Thursday, September 12, 2013

Food Tasting at Rochor Thai @ Joo Chiat Rd, Singapore

Nestled along the bustling streets of Joo Chiat, Rochor Thai delivers authentic cuisine from the Land of Smiles to our local food scene. Helmed by a passionate food enthusiast, Joel, the exciting menu consists of traditional flavours crafted with modern Thai elements, such as their speciality green curry and pad thai talay. Hence, it was indeed a pleasure when invited yours truly to Rochor Thai for another food tasting session recently.

So what's on the food tasting menu?

Before dinner, an amuse-bouche ("mouth-amuser" in French) was served. Unlike appetisers, this single bite-sized creations are usually free and can be served out of the menu, according to the chef's selection alone. Joel's amuse-bouche was brilliantly crafted - cold noodles topped with pork floss, infused with the star flavours of Thai cuisine in a bite-size, namely sour, spicy and bitter.

Som Tum (top right) – Green Papaya Salad Central Thailand Style ($6.80) was served as an appetiser. It didn't pack much of an "oomph", but it did make a good preparation for the palate.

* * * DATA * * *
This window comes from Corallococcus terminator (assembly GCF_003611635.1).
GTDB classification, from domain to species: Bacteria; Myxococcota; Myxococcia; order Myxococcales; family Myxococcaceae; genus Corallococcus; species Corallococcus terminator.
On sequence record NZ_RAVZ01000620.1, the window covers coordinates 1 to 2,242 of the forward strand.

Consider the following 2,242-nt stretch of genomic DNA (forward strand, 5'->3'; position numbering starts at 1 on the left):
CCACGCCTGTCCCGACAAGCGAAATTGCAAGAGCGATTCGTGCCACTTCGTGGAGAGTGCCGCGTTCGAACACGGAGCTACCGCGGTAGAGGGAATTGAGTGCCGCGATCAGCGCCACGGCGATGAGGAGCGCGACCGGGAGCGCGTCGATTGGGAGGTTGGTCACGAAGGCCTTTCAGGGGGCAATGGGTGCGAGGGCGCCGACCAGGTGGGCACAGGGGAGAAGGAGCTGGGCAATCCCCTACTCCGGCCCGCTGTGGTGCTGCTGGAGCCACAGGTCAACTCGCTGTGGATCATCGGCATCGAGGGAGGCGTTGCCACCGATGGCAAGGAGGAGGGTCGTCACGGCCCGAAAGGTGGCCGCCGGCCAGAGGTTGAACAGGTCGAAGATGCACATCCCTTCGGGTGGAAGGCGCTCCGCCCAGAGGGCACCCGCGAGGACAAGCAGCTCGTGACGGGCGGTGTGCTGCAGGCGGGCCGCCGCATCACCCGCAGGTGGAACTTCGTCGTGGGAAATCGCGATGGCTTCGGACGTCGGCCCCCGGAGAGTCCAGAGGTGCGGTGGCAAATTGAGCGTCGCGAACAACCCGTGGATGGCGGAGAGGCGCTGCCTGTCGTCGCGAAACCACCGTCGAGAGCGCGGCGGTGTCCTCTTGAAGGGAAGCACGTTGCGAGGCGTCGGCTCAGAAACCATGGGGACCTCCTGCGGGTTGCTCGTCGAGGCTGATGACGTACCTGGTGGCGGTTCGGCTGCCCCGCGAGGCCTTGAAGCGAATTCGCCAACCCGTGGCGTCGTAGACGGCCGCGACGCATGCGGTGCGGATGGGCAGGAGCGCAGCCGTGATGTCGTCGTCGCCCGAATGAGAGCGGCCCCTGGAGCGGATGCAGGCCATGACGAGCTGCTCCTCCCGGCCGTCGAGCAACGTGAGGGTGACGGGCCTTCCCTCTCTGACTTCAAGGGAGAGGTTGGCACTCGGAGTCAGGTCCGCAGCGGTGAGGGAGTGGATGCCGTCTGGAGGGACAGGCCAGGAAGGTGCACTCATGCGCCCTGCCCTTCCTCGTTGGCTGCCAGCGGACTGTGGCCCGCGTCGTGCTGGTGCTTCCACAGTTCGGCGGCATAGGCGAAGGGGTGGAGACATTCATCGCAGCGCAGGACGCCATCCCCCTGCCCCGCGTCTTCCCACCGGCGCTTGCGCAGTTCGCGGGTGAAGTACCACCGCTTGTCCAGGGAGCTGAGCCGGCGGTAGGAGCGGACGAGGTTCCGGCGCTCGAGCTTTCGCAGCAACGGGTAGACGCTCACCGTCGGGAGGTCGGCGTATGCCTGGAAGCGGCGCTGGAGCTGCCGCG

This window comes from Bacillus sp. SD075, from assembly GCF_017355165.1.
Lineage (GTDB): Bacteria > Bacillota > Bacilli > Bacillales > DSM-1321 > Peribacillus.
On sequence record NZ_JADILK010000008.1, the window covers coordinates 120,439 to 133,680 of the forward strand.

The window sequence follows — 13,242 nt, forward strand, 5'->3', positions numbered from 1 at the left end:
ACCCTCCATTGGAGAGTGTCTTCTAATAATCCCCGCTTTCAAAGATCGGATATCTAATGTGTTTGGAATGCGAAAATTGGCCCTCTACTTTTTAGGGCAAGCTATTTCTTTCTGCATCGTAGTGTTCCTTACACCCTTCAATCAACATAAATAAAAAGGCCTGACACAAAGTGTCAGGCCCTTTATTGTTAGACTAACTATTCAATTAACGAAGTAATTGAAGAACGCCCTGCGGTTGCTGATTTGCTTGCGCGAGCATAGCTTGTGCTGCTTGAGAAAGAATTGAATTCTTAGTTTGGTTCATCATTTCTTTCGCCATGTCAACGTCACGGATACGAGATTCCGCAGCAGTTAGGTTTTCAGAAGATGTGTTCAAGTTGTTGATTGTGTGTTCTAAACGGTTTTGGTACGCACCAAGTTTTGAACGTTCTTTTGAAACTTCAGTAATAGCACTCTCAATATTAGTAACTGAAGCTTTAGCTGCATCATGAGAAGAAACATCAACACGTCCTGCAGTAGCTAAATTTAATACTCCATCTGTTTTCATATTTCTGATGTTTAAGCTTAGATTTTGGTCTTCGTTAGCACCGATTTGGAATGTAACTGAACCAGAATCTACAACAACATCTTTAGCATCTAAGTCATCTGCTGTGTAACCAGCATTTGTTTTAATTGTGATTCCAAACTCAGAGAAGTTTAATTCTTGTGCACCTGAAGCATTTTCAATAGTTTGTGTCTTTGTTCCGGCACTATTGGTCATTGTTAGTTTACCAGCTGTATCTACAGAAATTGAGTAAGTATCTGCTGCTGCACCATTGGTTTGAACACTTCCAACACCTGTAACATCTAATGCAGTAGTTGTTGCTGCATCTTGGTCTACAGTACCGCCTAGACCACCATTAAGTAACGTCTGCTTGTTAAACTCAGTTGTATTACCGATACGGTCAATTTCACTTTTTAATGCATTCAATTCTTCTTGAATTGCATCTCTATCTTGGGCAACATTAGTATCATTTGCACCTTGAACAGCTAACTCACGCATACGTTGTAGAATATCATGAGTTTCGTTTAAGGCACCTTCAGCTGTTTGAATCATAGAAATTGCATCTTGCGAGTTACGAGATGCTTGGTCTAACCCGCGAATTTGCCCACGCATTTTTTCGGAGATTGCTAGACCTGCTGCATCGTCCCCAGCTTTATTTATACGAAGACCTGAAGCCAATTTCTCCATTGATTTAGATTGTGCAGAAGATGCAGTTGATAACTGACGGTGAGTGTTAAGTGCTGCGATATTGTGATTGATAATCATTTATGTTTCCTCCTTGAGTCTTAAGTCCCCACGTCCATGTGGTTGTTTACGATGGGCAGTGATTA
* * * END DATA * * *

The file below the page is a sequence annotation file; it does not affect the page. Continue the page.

Gaeng Kaew Wan Gai (bottom left) - Chef's Special Green Curry with Chicken Thigh and Thai Eggplant (S - $11.80, L - $18.80) was my favourite dish of the dinner. The unique blend of green curry and coconut milk was made from scratch, and for those who do not take spicy food, this is a great option to go with. 

Tom Yum Talay/Po Taek (bottom right) – Hot & Spicy Seafood Soup with Thai Herbs/Clear Spicy Sour Soup with Holy Basil and Kaffir Lime Leaves (S - $8.80, L - $15.80) were pretty standardized with the average flavours and ingredients. Just a warning not to be fooled by the clear colour of the latter, as it packs quite a deadly degree of spiciness.

Monday, September 9, 2013

Recipe: Mango Tart

Fruit tarts are such lovely treats to have around, especially on a tea party during the hot seasons. This recipe contributed by Han Lin is a work of art - exquisitely decorated mango slices set upon delicious pastry cream, encased in a crumbly wall of homemade pastry shell. This is set to impress your friends. Allergic to mangoes? Fret not. Simply replace the mangoes with your favourite fruits, say strawberries, raspberries, kiwi and what's not. Sprinkle mint leaves on it and do your own customisation, just have a take on this.